Finally, the implementation of health-care policies may have important implications for service and intervention delivery with an emerging adult population. With the introduction of the Patient Protection and Affordable Care Act of 2010 (ACA), for example, individuals may now remain on their parents’ health insurance plans until they turn 26 years of age. While this theoretically affords emerging adults the opportunity to develop the necessary skills for interacting with the health-care system and managing their own care, research indicates that emerging adults frequently perceived themselves as being at lower risk for health problems and the financial burden of health insurance as lacking in value. Consequently, emerging adults may opt for high-deductible catastrophic insurance which generally costs less compared to other health insurance plans, but translates to fewer opportunities for interaction with the health service sector and fewer opportunities for service providers to intervene early during an individual’s LCHD trajectory prior to the onset of chronic adult disease. Importantly, research indicates that despite preventive maintenance health visits being mandatory under the ACA, emerging adults were less likely to request health maintenance visits. Thus, it may be important for public health efforts to determine the underlying factors associated with this diminished utilization of health services by emerging adults and subsequently develop health literacy programs to promote prevention mindedness and service utilization in emerging adults.

9 Recommendations for Research Priorities

The following is a list of issues in life course research that are critical for better understanding the positive supports and challenges that influence the trajectory of development of emerging adults organized along the macro-, meso-, micro-framework.

Macro Issues

  • What community supports in emerging adulthood enhance health development into adulthood and improve outcomes for an emerging adult with specific health, mental health, and developmental conditions? Is there an “early intervention model” to optimize outcomes for EA? What model should be used for an emerging adult with chronic health, mental health, and developmental conditions?

  • What are the historical, economic, and cultural influences on the meaning of EA, adaption, and maladaptation to the stage and expectations for normative transitions? How have these changed over time? How are they different for an emerging adult with social, health, mental health, and developmental problems?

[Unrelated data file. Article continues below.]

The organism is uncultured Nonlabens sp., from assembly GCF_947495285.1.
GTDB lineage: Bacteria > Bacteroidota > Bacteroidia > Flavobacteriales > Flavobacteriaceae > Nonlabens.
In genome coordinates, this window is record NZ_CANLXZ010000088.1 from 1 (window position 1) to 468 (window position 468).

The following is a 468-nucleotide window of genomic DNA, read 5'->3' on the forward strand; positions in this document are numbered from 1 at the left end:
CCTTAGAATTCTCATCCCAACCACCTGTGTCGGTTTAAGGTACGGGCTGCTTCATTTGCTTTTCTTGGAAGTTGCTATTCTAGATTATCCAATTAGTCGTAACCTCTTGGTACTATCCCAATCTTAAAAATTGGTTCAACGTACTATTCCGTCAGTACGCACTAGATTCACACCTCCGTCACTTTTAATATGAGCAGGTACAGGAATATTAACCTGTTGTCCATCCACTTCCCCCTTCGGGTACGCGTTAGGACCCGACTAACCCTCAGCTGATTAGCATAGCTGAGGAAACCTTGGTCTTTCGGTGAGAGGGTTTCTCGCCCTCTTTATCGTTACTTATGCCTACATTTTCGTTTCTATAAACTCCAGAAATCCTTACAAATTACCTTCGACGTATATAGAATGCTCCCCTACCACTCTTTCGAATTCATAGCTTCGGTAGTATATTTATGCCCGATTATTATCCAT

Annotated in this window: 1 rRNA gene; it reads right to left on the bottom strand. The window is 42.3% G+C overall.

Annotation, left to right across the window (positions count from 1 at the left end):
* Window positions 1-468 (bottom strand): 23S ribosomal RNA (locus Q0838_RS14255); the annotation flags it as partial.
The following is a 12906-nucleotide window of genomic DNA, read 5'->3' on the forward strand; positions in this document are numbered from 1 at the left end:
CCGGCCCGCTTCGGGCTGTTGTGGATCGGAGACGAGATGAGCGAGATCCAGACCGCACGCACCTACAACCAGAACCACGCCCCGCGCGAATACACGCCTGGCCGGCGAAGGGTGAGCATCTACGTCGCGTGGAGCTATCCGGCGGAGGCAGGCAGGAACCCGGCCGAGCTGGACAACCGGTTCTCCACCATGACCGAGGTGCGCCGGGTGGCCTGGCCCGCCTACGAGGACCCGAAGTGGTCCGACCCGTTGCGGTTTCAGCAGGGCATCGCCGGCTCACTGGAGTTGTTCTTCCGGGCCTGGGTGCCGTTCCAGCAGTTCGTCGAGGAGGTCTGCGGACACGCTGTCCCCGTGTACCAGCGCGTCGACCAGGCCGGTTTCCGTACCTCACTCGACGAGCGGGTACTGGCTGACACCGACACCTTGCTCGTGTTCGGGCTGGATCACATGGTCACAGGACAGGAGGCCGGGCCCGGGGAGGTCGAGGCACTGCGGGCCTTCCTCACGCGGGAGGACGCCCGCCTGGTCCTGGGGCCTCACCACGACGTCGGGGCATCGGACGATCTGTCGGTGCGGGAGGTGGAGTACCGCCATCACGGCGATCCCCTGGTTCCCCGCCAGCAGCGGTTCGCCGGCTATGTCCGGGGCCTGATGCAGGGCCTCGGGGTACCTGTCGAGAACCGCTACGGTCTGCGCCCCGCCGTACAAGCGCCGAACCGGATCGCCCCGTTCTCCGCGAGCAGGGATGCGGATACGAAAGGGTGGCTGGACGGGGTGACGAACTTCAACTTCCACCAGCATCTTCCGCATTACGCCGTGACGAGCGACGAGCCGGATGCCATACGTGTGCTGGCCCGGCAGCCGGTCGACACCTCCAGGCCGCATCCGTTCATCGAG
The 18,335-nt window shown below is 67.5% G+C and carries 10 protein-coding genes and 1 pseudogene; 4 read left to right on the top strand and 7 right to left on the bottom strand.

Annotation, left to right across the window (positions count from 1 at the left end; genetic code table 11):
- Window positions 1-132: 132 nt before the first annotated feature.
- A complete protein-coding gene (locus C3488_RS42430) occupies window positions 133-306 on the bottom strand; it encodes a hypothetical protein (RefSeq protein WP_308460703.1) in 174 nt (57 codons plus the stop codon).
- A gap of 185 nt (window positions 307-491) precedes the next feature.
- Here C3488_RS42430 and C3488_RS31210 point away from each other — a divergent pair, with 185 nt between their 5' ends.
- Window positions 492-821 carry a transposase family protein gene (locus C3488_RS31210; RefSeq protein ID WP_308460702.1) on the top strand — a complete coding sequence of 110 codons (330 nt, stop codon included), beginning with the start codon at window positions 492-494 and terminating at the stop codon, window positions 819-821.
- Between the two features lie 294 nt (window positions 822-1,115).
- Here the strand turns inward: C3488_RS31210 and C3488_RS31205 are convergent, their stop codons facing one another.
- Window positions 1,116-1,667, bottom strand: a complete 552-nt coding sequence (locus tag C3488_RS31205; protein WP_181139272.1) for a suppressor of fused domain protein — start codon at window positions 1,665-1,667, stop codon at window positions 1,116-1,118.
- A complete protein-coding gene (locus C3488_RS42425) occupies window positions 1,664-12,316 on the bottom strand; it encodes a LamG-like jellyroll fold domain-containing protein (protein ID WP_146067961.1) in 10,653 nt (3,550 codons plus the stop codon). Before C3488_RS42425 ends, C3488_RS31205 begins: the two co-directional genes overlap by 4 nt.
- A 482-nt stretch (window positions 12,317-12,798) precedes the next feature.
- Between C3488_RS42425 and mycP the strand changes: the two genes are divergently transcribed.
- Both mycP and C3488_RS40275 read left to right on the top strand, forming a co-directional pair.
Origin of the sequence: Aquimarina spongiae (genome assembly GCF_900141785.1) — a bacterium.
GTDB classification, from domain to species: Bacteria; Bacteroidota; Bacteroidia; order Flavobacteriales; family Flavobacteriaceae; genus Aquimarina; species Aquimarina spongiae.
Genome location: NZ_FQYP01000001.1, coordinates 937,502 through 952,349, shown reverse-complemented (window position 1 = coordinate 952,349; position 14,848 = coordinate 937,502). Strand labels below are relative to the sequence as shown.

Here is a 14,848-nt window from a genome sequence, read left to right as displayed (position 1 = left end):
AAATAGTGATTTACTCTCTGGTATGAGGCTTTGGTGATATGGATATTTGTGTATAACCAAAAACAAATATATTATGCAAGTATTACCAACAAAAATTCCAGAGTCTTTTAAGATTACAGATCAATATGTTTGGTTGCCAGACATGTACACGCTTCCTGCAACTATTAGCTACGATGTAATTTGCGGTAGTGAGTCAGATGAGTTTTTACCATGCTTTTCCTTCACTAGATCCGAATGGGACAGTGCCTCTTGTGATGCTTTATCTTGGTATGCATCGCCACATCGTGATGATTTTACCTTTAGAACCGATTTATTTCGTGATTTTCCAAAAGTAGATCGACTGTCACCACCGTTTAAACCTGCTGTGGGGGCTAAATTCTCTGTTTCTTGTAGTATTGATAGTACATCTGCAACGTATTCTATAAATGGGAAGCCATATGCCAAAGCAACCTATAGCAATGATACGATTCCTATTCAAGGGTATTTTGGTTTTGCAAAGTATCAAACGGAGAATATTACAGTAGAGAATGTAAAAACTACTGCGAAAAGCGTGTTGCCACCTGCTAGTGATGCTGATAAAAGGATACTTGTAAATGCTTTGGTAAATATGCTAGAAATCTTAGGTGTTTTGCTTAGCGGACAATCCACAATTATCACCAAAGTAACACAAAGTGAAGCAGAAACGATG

• How have the delays in marriage/relationship commitment impacted adult life trajectories?

  • What are the racial and ethnic differences for how these factors interact to support development during EA?

  • How has the information economy and the increased demands for education impacted the life course for youth in upper, middle, and lower socioeconomic strata? Are there regional variations in these outcomes and how can they be improved?

Meso Issues

  • Earlier childhood development and family environment are predictors of adult outcomes, but it is unclear how optimizing health development can be achieved with supports during EA.

  • What is the interaction between health and social system supports, family supports, youth abilities, cognitive and psychological maturity, and EA outcomes for an emerging adult with and without mental or physical disabilities?

  • How can the different support systems be integrated to provide seamless services to youth and emerging adults with significant physical, mental health, or intellectual disabilities?

  • Using the model below from the work of Masten et al. (2005), how do these different resources, supports, and personal characteristics interact to promote optimal development during EA? (Fig. 1)

    Fig. 1
    figure 1

    Moving toward resilience : a model of positive change in emerging adulthood

  • What factors promote resilience for youth during EA who lack family supports?

  • What is the role of extended families in support for EA?

  • How can studies of conditions and processes that influence development during EA inform educational/vocational/EA support policies?

  • How can data be gathered across this stage in the lifespan given that emerging adults leave school and have many changes in living arrangements, education, relationships, and work?

Micro Issues

  • To what degree is cognitive, social, physical, moral, and spiritual development mediated during emerging adulthood? How are these developmental pathways impacted by chronic health, mental health, and developmental conditions?

  • How can we optimize the person-context match to promote development during EA with and without chronic health, mental health, and developmental conditions?

  • What is the impact of positive turning points in EA compared to early life stages on life trajectories into adulthood?

  • During EA, exploration of new experiences is normative. Is more exploration better or worse and for which activities is it better or worse? How is this equation different for an emerging adult with chronic health, mental health, and developmental conditions?

  • Do emerging adults with particular health conditions, such as diabetes, spina bifida, solid organ transplant, or cancer survivorship, experience sharply downward trajectories during EA, and what supports are effective to prevent these sharply downward trajectories?

  • How does brain development progress during EA? What is the impact of brain development on the factors that influence the developmental trajectory during EA such as executive control (planfulness, future orientation), motivation, self-efficacy, and hope?